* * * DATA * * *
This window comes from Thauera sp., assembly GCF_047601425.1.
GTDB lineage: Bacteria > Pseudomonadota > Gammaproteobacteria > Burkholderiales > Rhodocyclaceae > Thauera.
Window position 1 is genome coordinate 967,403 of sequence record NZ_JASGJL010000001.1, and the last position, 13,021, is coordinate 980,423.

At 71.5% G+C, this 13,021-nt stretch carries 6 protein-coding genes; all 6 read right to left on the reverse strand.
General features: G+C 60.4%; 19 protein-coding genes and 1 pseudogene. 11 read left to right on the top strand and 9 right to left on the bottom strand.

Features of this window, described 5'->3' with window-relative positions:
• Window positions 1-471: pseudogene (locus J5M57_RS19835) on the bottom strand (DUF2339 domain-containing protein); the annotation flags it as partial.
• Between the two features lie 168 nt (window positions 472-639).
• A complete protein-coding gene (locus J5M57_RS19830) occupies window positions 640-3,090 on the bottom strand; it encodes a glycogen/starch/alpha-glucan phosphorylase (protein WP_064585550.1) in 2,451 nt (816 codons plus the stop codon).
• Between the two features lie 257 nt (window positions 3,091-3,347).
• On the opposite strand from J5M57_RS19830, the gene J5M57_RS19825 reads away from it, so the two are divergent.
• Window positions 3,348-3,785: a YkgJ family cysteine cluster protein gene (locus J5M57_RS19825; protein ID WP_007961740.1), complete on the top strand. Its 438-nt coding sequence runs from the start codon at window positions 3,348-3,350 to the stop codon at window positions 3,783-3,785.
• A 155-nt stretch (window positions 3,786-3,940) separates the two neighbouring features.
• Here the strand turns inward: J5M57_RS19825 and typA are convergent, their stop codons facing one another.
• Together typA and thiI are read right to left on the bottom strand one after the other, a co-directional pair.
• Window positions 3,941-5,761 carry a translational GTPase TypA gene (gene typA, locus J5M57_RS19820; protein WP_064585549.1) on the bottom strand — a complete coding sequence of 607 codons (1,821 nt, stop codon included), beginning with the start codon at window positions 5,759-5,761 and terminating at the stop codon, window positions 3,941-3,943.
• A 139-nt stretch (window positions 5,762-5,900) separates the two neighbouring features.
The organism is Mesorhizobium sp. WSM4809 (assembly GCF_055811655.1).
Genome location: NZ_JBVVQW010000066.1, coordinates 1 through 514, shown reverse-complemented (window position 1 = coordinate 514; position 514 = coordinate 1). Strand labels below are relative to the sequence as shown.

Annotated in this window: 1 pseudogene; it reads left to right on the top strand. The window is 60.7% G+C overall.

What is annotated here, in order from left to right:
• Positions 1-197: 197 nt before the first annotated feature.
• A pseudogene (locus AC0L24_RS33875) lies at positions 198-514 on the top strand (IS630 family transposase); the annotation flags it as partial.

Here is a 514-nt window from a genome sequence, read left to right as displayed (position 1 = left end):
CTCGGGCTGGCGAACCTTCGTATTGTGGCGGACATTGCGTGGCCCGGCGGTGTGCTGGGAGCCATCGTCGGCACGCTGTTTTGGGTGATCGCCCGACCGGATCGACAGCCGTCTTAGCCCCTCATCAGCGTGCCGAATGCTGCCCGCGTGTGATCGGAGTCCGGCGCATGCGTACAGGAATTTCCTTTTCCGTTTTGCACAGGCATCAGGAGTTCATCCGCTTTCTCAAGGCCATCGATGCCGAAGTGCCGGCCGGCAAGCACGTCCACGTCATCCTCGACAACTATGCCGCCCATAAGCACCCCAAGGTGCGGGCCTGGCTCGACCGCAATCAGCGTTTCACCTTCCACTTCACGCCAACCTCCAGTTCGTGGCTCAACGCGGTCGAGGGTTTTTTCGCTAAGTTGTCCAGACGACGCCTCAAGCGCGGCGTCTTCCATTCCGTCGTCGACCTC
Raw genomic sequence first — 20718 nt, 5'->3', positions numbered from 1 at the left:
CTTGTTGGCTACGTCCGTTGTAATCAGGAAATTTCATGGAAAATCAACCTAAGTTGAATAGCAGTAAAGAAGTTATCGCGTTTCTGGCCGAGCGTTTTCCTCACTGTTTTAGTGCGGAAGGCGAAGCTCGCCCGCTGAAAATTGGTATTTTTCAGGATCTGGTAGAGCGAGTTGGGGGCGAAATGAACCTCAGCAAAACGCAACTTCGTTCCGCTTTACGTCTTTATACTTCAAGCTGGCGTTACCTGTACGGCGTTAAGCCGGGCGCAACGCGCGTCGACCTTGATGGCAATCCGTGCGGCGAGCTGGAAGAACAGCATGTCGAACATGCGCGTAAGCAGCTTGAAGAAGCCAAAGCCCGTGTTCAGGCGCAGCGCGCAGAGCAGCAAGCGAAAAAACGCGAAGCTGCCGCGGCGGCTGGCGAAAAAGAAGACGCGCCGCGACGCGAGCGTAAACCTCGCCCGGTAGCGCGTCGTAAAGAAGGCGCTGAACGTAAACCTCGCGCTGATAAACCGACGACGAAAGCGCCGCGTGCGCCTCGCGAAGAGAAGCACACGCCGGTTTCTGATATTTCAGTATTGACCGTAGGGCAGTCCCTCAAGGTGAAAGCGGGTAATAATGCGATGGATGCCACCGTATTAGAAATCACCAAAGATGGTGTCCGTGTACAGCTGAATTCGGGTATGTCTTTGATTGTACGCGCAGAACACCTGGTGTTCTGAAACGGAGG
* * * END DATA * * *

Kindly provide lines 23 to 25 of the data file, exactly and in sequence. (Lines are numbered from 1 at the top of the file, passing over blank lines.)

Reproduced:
• A pseudogene (locus AC0L24_RS33875) lies at positions 198-514 on the top strand (IS630 family transposase); the annotation flags it as partial.

Here is a 514-nt window from a genome sequence, read left to right as displayed (position 1 = left end):
CTCGGGCTGGCGAACCTTCGTATTGTGGCGGACATTGCGTGGCCCGGCGGTGTGCTGGGAGCCATCGTCGGCACGCTGTTTTGGGTGATCGCCCGACCGGATCGACAGCCGTCTTAGCCCCTCATCAGCGTGCCGAATGCTGCCCGCGTGTGATCGGAGTCCGGCGCATGCGTACAGGAATTTCCTTTTCCGTTTTGCACAGGCATCAGGAGTTCATCCGCTTTCTCAAGGCCATCGATGCCGAAGTGCCGGCCGGCAAGCACGTCCACGTCATCCTCGACAACTATGCCGCCCATAAGCACCCCAAGGTGCGGGCCTGGCTCGACCGCAATCAGCGTTTCACCTTCCACTTCACGCCAACCTCCAGTTCGTGGCTCAACGCGGTCGAGGGTTTTTTCGCTAAGTTGTCCAGACGACGCCTCAAGCGCGGCGTCTTCCATTCCGTCGTCGACCTC